Good Morning Bloodstock

The bizarre tale of the Dutch riding horse who became dam of an exciting Listed winner

Martin Stevens with the lowdown on Prix Montenica winner Skylight Brochard in Good Morning Bloodstock

Jill (centre) and Desmond Brochard
Jill (left) and Desmond Brochard: the key players in a most curious breeding story

Good Morning Bloodstock is the Racing Post's daily morning email and presented online as a sample. 

Here, Martin Stevens chats to Desmond Brochard, the very unlikely breeder of a recent Listed winner. Subscribers can get more great insight every Monday to Friday.

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The HOL suffix belonging to Skylight Brochard, a three-year-old gelding sent out by Tim Donworth to win the Listed Prix Montenica at Chantilly last month, is unusual enough but it doesn’t tell half the story of a downright bizarre feat of breeding.

Skylight Brochard is not only one of just five thoroughbreds whose births were registered in the Netherlands in 2021, but his very existence is also a complete accident. His breeders and owners, the Brochard family of Rotterdam, had neither any knowledge of, nor interest in, horseracing before he turned up in their lives, totally out of the blue.

This strange story begins with Desmond Brochard, who ran a gym until he had to sell up due to Covid-19 and now works in construction, looking to find a riding horse for his then 14-year-old daughter Jill.

“Jill was learning to ride, so I went to a dealer here in Holland looking for a cheap horse for her to get started on,” says Brochard. 

“She tried out two or three but she ended up falling in love with an 11-year-old mare as she was so sweet and friendly. The dealer didn’t know much about her, as she was part of a truck of ten or 15 horses he had bought blind out of Ireland, as he does every week or so.

“I bought the mare for very little money and Jill rode her for two months, but she was getting bigger and bigger, and eventually she got a wound on her leg that we needed to call the vet for. The vet said she thought the mare might be pregnant, and they could confirm it with a scan, so I said, ‘Okay, you do that’, and ten minutes later it was confirmed to be true.

“My first reaction was, ‘Oh God, that’s going to cost a lot of money’, but Jill was very excited and said, ‘Can we keep it, can we keep it?’”

The unexpected pregnancy made Brochard consult the passport for the mare who had been christened Sky by her new owners. They found, much to their surprise, that she was a thoroughbred named Fonseca.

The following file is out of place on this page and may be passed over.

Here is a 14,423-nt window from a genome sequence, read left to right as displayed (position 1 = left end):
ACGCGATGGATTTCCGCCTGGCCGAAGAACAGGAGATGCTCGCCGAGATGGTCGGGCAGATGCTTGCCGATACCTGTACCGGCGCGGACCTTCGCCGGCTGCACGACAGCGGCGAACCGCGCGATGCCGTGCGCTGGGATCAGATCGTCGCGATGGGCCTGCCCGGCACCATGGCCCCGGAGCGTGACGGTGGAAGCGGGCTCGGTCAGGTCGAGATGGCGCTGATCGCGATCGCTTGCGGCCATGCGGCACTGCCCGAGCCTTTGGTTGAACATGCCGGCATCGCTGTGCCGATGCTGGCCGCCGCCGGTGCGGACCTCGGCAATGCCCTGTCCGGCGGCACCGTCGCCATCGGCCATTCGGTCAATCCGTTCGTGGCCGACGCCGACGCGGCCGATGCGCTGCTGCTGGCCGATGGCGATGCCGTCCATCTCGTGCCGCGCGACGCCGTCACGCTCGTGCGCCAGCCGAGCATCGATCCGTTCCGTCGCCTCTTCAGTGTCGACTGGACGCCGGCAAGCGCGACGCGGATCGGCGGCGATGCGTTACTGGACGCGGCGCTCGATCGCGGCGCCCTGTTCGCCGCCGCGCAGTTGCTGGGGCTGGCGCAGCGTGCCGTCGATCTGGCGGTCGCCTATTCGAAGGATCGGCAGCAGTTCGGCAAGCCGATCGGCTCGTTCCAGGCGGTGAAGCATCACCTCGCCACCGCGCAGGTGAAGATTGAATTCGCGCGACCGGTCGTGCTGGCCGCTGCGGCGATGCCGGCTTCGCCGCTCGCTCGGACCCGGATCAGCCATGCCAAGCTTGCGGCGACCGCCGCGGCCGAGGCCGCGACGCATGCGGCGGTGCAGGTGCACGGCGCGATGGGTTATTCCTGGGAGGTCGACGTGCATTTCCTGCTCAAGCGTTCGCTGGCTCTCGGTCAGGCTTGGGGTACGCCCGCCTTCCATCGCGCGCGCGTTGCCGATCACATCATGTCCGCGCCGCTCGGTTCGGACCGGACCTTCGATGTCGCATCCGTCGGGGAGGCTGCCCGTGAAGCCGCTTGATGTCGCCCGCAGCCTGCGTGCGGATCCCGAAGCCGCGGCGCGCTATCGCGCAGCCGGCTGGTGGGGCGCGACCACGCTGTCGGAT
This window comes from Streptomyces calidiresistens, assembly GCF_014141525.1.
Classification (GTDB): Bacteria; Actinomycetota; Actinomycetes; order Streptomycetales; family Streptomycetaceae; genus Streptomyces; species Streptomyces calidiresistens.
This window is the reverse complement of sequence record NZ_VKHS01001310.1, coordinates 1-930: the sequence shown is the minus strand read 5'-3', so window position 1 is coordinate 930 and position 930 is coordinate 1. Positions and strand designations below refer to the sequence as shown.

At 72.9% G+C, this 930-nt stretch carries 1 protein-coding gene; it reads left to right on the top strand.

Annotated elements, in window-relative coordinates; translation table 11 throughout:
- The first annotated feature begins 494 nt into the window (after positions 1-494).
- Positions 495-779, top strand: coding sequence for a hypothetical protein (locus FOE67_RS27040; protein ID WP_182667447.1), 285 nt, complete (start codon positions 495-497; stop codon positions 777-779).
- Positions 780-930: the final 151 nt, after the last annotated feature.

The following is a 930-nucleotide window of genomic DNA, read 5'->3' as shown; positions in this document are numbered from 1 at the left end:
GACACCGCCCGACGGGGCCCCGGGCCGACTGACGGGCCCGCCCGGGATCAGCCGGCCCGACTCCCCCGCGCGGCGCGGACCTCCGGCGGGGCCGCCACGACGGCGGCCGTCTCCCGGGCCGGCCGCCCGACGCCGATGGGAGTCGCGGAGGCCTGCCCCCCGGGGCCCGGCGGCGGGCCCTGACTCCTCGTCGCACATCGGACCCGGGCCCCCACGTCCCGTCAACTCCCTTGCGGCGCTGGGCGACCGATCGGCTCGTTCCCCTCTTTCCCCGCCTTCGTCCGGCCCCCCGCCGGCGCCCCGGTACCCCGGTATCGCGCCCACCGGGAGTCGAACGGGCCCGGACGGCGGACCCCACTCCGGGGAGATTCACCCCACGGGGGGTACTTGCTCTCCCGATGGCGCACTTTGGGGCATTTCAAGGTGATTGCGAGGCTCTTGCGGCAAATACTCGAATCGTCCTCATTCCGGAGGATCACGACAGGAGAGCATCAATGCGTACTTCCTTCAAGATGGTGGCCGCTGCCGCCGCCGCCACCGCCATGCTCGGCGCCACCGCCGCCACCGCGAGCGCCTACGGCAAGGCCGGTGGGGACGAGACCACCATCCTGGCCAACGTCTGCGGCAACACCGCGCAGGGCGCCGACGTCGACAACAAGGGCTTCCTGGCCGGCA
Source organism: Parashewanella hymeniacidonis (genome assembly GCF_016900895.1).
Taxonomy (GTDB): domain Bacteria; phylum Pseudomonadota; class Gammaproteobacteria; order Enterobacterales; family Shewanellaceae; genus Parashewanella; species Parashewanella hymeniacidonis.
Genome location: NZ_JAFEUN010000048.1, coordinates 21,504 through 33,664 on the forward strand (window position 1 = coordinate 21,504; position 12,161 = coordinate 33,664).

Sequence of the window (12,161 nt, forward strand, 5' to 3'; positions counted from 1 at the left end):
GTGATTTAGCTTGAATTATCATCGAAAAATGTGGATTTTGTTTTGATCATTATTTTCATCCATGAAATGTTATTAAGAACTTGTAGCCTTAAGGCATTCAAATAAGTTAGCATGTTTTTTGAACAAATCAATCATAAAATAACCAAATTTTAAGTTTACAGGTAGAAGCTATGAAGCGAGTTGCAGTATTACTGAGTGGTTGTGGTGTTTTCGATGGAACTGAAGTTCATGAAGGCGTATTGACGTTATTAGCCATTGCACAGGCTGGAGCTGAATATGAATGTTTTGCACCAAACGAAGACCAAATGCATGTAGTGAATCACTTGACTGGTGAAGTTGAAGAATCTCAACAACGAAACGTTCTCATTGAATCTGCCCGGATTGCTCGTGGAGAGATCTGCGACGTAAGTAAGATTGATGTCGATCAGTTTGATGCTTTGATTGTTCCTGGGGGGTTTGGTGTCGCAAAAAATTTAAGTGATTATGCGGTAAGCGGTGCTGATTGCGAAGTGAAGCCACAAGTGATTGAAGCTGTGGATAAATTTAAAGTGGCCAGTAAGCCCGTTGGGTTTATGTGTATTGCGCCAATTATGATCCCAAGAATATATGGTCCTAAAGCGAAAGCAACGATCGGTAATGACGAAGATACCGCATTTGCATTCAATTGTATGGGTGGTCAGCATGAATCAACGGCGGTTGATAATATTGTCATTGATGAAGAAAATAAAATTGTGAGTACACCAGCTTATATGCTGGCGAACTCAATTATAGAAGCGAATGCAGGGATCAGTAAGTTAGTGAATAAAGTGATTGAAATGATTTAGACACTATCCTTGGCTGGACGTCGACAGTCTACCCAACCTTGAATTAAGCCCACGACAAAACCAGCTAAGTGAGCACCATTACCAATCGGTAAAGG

The Red Clubs half-sister to the tough and top-class miler Gabrial had finished well beaten on all her three starts for Andrew Balding and Kennet Valley Thoroughbreds, but was still bought by Tally-Ho Stud and Geoffrey Howson Bloodstock for 8,000gns at the end of her three-year-old season.

The purchasers no doubt hoped that a well bred mare by the sadly short-lived source of numerous crack sprinters and Classic heroine Sky Lantern might throw some fast, useful performers.

However, her first three offspring to hit the track – Setting Sun (by Kodiac), Vino Rosso (by Zebedee) and Strawberry Hind (by Kodiac), bred by PJB O’Callaghan and Randolf Stevens Ltd – failed to win from 29 starts collectively and her fourth foal, The Covex Kid (by Mehmas), showed zilch on his three starts at two for Paul Midgley.

It was no surprise, then, that her services were dispensed with.

“I saw the name Weatherbys in the passport, so contacted them, and they told me the mare had come from Tally-Ho Stud,” continues Brochard. “I got in touch with Tally-Ho and they told me that she had been covered by Mehmas, and the pregnancy must have been missed in scans as she suffers from cysts in her womb. 

“The year before she hadn’t got pregnant to Kodiac, and that must have been why she had been taken to auction, where an Irish dealer bought her as part of a job lot of horses to send to Holland and resell for leisure purposes.”

Skylight Brochard: rare carrier of the HOL suffix on the big stage
Skylight Brochard: rare carrier of the HOL suffix on the big stage

He adds: “Tally-Ho gave us some options, including kindly offering to take the mare back and replace her with a horse who was more suitable to be ridden, but by that point the foal had been born and we had all fallen in love with him, so we kept both of them.

“I didn’t know anything about horses, even less racehorses. I had no idea who Mehmas was, or what to do with a foal. I asked the instructors at the stable where Jill rides if they knew of anyone with the knowledge to help, and they didn’t, but after a bit of searching online and a few phone calls I was put in touch with Renate van der Kraats.

“I got in contact with Renate and she knew exactly who Mehmas was as soon as I mentioned his name. She knows everything about racing, and bloodlines, and that was really the beginning of our adventure.”

Van der Kraats, an accomplished horsewoman who has ridden competitively, couldn’t believe her ears when she received the call.